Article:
The word ‘healing’ is sometimes tossed about carelessly. My definition of healing is simple: to become whole again from a physical, emotional, psychological, and spiritual perspective. To feel at home again in our own bodies.
Wanting to heal does not mean we are broken or that something is wrong with us. We all experience things in life that take their toll on us. And often, we place our attention on the things we find most disruptive. However, there is always more to every situation than what we realise at a surface level. I’ll give you an example.
This feels vulnerable to share, but it won’t surprise anyone who knows me. I’ve always struggled with public speaking. I can’t remember a time when I thought, “Hooray, I get to stand up in front of everyone and speak.” Having a public speaking fear is hardly ideal for someone working in communications. I’ve done all of the things people usually do. Several public speaking courses. I’ve tested the notion that practice makes perfect (spoiler alert: it doesn’t, at least in my case). Years later, if I am honest, nothing has changed. I’d even go as far as saying my fears have escalated. Being aware of the flight-fight response helps, but I’d be lying if I said I’m not currently frustrated by this situation I find myself in. Through my writing, I’ve learned that I’m unsure if my bodily reactions are about public speaking. Now is a time to be patient and work with my nervous system according to its pace, however terribly inconvenient that happens to be for me.
A powerful tool for healing and self-expression
When I want to explore my thoughts, emotions and experiences, I write. What I teach takes journaling a step further. Embodied writing encourages people to connect with their physical sensations and bodily experiences as they write. This fosters a deep connection between the mind and body, promoting emotional healing, self-awareness and personal growth. It’s important to understand that this practice helps people grow their capacity to explore experiences that may be more traumatic as they become more confident in their ability to pay attention to the sensations, feelings, and physical experiences that accompany the writing process.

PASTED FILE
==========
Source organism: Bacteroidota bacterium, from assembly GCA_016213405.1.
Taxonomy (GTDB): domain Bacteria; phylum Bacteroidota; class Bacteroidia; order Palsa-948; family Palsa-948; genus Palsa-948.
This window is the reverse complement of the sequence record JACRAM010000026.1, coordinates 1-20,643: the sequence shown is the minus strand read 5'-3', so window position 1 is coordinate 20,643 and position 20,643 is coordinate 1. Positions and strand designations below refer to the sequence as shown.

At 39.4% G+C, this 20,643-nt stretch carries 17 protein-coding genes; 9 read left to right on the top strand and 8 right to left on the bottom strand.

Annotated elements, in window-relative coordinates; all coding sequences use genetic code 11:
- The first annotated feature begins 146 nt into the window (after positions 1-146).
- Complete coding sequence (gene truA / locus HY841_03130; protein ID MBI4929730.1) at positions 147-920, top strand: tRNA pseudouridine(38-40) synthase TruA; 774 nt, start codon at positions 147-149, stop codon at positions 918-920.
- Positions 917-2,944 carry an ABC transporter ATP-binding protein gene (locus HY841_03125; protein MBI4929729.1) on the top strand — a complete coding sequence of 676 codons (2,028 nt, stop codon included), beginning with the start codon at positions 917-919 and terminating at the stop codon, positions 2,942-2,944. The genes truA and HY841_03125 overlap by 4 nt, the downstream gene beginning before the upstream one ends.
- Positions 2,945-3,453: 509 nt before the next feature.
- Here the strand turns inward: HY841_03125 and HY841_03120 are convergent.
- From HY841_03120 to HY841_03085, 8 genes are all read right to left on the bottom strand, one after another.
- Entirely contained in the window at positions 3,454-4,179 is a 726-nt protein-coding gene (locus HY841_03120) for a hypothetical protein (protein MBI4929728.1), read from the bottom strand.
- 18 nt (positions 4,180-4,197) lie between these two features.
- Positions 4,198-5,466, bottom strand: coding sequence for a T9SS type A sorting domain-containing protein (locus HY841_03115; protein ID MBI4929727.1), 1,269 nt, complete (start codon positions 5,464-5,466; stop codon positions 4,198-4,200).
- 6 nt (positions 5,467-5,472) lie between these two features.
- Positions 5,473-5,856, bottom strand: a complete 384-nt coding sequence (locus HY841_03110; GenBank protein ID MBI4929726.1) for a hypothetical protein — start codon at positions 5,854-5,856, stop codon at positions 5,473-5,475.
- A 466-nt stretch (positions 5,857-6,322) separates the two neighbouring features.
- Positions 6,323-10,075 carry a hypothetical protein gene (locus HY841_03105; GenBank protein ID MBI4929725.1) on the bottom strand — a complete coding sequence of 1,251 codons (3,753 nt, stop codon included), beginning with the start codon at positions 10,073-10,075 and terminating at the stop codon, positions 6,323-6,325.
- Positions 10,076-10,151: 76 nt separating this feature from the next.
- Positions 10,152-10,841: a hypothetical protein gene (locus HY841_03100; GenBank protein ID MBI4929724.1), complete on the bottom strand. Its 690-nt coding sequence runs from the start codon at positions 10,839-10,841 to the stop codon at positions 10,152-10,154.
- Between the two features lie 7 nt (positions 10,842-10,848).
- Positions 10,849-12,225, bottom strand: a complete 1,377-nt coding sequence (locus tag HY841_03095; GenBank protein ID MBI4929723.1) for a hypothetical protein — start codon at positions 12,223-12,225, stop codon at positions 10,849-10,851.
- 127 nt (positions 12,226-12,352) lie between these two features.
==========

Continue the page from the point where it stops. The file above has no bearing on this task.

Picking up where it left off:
Growing in capacity
As a certified Embodied Processing Practitioner, the notion of growing in capacity is central to the embodied writing process. Embodied processing is a body-based approach to working with trauma. Before we even start writing, we take the time to cultivate a resource, which is a place of safety, comfort, support or, said in another way, the opposite of overwhelm. We return to our resource whenever we find ourselves overwhelmed as we aim to avoid re-traumatising our nervous system at all times.
Through lived experience and with my clients, I have witnessed first-hand how embodied writing can release pent-up emotions and unprocessed trauma. With embodied processing, we are not turning away from any feelings that surface. We are turning towards emotions so that we can feel and process them. By providing a safe space for emotions such as grief, anger, anxiety (which is a state) and frustration, we can feel whatever we need to while leaning into acceptance.
The mind-body connection
It’s strange how some people split the body in two (mind and body). If you are anything like I was before I started engaging in this work, you may not be aware of the connection between physical sensations and emotional states. As we become more aware of our bodily responses while writing, we gain invaluable insights into our emotional well-being. This self-awareness is crucial in the healing process, enabling us to identify and address underlying emotional issues. Awareness is priceless.
Self-compassion and self-trust
Most of us have done things we regret and feel ashamed about. Making poor decisions (in hindsight, anyway) is part of the human experience. Embodied writing provides different perspectives that can lead to self-compassion and self-acceptance. I’ve worked with numerous people who are often surprised by their writing and have no idea how certain situations impact them. People usually begin identifying patterns when writing about past experiences. This shift towards self-compassion can be a pivotal factor in the healing journey as people start to understand there’s nothing ‘wrong’ with them: they are human.
Embodied writing can be a transformative practice that harnesses the healing power of the mind-body (and spirit) connection. By encouraging individuals to pay attention to their physical sensations and emotions while writing, embodied writing provides a path to emotional recovery, self-awareness, and personal growth.
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Learn the basics of embodied writing to embark on a journey of self-discovery, healing and growth.
The Write Your Way to Healing Quick Start Course, which includes videos, guided meditations and personal development tools
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Additional courses, workbooks, affirmation cards and resources added over time at no extra cost